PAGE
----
Devotion to the Indian was even then not the only occasion of the change. His earliest biographer and zealous friend tells us expressly that “other considerations had their influence with him, particularly his want of such extensive fields for industry and success in his ministry as he wished. Although his ministrations had been divinely blessed to many souls, yet the bounds of a small parish were too confined, and ordinary labors too limited, for his ardent and active mind." 1

The improvement and conversion of the Indian tribes was of course no new object of desire; it had long occupied the attention of philanthropists on both sides of the Atlantic, and missionaries of English blood had been sent among them in various directions by the great societies of London and Edinburgh, entitled respectively “ The Society for the Propagation of the Gospel in Foreign Parts,” and “The Society in Scotland for propagating Christian Knowedge.” The first, founded in 1701, was controlled by the English Church; the second, founded in 1709, by the Scotch Presbyterians. The London society had for a long time maintained a Board of Commissioners in Boston. A similar board had been established in that town by the Scotch society in 1730, which ceased in 1737, and was revived in 1756. The Scotch society had also a “Board of Correspondents” in New York city, which (established in 1741, and afterwards removed to Princeton, N. J.) had since 1744 supported the two Brainerds successively as missionaries among the Delawares of New Jersey. There had been recent brief missions among the Mohawks and the Oneidas, but none to any other tribes of the Six Nations. Rev. John Sergeant, missionary of the London board among the Stockbridge Indians, had already a flourishing boarding-school, supported by charitable contributions, which had been established by his father (of the same name) at Housatonic in 1748 (the year before his death), six years in advance of Wheelock's school, and on a plan substantially like it.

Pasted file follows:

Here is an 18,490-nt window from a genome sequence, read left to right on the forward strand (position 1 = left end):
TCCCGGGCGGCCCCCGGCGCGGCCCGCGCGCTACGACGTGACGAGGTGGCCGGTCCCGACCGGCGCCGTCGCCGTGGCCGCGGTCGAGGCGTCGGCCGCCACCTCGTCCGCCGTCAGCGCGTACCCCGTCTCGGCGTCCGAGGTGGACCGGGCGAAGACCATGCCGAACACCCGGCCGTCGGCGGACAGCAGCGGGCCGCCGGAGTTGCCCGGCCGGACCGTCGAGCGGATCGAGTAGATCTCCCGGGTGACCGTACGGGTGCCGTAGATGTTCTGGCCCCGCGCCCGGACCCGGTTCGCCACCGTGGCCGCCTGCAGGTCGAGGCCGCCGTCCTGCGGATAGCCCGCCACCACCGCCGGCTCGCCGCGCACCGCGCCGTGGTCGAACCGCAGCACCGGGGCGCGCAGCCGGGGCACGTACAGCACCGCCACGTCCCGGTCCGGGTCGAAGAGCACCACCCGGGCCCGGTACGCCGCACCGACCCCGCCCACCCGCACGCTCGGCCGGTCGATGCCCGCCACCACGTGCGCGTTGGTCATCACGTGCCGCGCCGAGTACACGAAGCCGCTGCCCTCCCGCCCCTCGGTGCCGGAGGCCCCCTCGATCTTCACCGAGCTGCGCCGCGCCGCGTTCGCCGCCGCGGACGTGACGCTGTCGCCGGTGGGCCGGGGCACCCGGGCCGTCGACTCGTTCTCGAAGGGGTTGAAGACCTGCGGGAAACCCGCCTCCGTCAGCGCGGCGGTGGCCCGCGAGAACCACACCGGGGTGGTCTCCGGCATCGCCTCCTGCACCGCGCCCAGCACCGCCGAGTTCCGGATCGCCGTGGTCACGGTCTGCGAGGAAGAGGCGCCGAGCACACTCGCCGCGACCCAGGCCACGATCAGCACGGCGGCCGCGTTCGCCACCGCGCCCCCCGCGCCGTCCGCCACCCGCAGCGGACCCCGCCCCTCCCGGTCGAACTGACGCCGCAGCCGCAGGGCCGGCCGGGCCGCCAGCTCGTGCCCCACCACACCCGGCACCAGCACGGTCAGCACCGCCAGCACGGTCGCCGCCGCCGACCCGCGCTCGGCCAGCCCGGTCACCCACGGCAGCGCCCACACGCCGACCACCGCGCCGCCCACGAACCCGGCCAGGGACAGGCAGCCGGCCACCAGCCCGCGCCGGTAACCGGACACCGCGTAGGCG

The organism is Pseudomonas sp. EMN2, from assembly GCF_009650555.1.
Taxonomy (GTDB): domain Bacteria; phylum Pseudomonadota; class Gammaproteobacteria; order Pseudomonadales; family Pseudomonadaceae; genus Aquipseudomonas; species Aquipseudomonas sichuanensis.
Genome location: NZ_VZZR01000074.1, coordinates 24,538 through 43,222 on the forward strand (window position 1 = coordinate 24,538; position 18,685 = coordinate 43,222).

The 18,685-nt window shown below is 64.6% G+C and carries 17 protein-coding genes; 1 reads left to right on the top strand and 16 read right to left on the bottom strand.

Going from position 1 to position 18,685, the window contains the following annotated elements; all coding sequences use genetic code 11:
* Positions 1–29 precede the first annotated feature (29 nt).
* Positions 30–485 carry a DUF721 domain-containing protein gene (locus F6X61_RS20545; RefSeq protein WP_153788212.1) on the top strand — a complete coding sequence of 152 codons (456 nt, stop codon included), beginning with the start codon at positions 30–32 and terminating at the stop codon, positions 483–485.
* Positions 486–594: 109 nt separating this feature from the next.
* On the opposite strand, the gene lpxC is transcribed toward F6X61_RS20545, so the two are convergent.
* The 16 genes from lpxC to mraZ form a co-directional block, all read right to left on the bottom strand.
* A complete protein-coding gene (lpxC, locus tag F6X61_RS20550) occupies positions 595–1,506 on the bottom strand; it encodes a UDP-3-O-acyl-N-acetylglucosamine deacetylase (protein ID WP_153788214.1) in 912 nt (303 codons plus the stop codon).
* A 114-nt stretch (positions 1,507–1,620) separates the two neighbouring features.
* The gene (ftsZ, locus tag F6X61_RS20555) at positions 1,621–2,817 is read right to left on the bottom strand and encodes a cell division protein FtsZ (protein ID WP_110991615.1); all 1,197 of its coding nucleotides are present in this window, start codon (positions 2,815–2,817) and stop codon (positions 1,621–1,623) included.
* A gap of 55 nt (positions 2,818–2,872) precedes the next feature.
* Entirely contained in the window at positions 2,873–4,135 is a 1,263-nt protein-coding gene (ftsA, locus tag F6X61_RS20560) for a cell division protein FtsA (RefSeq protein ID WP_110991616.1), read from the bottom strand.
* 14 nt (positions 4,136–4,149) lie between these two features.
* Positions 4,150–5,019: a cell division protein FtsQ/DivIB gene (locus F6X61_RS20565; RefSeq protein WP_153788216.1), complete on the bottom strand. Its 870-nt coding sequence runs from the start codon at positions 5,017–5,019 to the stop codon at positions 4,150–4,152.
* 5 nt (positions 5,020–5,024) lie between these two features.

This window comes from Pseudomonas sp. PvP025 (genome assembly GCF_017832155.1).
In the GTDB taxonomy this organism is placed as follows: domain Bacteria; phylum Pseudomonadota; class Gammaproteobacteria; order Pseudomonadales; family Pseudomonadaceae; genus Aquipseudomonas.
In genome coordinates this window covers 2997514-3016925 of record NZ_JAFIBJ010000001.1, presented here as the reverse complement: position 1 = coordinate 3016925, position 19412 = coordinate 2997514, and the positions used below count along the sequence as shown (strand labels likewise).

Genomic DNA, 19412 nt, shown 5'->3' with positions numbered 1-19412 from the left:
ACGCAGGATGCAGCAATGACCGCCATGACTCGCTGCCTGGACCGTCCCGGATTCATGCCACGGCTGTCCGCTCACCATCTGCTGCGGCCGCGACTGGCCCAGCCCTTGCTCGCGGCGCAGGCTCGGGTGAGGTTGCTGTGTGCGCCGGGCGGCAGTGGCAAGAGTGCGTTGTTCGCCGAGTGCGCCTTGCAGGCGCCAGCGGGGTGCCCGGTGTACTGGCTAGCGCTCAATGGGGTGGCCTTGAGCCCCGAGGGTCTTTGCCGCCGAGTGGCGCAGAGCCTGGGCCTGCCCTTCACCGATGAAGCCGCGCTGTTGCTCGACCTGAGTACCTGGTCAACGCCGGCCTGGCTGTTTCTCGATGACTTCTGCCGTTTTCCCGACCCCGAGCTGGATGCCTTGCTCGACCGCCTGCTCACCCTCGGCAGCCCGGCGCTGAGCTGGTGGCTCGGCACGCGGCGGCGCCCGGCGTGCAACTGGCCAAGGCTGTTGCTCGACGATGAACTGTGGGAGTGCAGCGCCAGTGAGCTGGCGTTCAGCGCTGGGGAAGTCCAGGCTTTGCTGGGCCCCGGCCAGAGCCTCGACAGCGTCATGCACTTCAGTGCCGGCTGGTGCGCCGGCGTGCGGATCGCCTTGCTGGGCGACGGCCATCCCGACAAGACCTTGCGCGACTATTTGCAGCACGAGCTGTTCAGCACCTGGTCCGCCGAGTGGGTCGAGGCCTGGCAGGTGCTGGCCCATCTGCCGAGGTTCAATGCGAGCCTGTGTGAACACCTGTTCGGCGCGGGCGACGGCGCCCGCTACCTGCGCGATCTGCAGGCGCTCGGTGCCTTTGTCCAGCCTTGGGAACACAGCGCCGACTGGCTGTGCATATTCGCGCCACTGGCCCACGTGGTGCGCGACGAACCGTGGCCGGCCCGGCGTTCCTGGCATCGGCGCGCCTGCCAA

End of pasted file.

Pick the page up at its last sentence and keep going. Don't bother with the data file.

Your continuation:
1 Memoirs of Wheelock, p. 18.